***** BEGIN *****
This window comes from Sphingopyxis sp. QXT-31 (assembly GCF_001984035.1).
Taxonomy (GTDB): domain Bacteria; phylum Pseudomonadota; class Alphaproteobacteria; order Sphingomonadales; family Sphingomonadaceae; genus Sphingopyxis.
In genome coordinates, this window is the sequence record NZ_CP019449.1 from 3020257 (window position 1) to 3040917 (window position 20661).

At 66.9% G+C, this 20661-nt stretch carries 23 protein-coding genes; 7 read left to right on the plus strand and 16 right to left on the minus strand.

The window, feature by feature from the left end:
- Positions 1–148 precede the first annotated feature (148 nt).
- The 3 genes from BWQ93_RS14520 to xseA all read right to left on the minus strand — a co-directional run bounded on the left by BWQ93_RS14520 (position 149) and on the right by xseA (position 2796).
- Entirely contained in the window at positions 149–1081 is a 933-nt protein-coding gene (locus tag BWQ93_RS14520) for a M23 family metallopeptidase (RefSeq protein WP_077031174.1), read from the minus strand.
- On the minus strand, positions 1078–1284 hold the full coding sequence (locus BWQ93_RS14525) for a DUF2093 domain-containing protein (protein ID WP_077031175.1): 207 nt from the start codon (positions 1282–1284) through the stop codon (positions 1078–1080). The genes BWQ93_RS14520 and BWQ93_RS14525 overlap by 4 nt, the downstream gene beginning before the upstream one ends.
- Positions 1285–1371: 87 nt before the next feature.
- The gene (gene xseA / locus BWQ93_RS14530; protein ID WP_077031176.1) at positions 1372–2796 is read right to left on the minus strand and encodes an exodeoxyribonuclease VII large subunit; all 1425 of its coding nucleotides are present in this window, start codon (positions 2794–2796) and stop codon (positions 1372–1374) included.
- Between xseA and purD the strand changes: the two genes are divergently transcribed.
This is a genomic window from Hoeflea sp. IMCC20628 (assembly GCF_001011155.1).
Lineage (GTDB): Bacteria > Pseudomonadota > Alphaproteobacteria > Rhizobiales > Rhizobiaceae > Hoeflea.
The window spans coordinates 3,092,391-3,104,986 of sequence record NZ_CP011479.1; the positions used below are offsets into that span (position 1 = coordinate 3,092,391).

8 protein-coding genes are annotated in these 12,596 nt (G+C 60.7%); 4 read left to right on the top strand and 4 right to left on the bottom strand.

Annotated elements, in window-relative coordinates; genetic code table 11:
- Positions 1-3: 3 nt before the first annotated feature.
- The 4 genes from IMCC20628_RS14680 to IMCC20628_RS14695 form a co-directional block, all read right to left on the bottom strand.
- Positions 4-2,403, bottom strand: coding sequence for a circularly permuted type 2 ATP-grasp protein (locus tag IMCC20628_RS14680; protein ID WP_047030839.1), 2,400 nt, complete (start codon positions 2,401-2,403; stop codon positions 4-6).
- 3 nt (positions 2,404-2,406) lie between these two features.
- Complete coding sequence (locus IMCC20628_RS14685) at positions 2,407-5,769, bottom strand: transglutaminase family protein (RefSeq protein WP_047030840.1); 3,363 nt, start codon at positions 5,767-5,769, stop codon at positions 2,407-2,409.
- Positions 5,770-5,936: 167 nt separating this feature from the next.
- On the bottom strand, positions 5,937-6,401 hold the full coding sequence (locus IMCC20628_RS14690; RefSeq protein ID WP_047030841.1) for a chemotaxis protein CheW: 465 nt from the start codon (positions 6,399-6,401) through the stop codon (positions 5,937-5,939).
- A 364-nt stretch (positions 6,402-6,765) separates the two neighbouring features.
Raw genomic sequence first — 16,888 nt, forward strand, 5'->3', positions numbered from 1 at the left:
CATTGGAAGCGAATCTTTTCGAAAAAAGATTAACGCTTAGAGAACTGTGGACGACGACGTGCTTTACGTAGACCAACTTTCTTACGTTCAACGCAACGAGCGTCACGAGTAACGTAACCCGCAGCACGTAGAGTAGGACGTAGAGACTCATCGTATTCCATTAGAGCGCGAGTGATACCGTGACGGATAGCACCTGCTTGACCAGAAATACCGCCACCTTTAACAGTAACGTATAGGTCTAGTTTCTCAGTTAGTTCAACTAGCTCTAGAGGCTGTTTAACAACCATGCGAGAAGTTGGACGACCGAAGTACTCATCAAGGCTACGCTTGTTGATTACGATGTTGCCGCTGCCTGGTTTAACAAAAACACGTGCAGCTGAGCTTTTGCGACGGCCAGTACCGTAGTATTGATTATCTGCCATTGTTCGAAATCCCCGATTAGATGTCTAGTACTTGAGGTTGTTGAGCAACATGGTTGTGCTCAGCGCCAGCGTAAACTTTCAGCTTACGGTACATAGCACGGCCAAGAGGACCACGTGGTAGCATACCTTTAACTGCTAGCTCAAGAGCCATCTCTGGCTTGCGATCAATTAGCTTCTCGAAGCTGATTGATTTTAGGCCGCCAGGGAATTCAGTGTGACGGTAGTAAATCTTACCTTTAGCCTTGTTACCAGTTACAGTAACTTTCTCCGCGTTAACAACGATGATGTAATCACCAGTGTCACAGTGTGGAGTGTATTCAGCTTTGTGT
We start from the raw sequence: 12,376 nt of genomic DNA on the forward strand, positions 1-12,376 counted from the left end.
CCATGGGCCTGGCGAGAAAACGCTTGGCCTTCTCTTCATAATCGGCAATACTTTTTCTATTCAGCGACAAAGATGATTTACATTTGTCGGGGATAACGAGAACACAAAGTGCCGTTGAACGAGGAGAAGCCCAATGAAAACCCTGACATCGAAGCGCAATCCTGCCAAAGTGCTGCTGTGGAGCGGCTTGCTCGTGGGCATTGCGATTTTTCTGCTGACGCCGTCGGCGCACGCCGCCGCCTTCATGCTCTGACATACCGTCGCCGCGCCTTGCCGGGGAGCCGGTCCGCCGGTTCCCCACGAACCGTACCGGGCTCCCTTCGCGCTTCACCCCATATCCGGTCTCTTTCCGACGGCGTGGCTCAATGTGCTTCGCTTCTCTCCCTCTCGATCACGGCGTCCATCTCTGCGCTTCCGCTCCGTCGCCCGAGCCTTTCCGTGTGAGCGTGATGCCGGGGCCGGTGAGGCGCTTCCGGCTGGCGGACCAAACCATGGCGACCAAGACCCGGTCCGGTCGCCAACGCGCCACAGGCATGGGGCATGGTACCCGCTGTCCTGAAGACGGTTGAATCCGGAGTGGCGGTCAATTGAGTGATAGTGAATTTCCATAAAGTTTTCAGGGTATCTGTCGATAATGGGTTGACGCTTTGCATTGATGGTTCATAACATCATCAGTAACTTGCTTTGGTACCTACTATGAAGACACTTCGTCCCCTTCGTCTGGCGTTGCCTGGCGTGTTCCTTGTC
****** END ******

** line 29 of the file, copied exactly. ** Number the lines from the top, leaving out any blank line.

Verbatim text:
CCATGGGCCTGGCGAGAAAACGCTTGGCCTTCTCTTCATAATCGGCAATACTTTTTCTATTCAGCGACAAAGATGATTTACATTTGTCGGGGATAACGAGAACACAAAGTGCCGTTGAACGAGGAGAAGCCCAATGAAAACCCTGACATCGAAGCGCAATCCTGCCAAAGTGCTGCTGTGGAGCGGCTTGCTCGTGGGCATTGCGATTTTTCTGCTGACGCCGTCGGCGCACGCCGCCGCCTTCATGCTCTGACATACCGTCGCCGCGCCTTGCCGGGGAGCCGGTCCGCCGGTTCCCCACGAACCGTACCGGGCTCCCTTCGCGCTTCACCCCATATCCGGTCTCTTTCCGACGGCGTGGCTCAATGTGCTTCGCTTCTCTCCCTCTCGATCACGGCGTCCATCTCTGCGCTTCCGCTCCGTCGCCCGAGCCTTTCCGTGTGAGCGTGATGCCGGGGCCGGTGAGGCGCTTCCGGCTGGCGGACCAAACCATGGCGACCAAGACCCGGTCCGGTCGCCAACGCGCCACAGGCATGGGGCATGGTACCCGCTGTCCTGAAGACGGTTGAATCCGGAGTGGCGGTCAATTGAGTGATAGTGAATTTCCATAAAGTTTTCAGGGTATCTGTCGATAATGGGTTGACGCTTTGCATTGATGGTTCATAACATCATCAGTAACTTGCTTTGGTACCTACTATGAAGACACTTCGTCCCCTTCGTCTGGCGTTGCCTGGCGTGTTCCTTGTC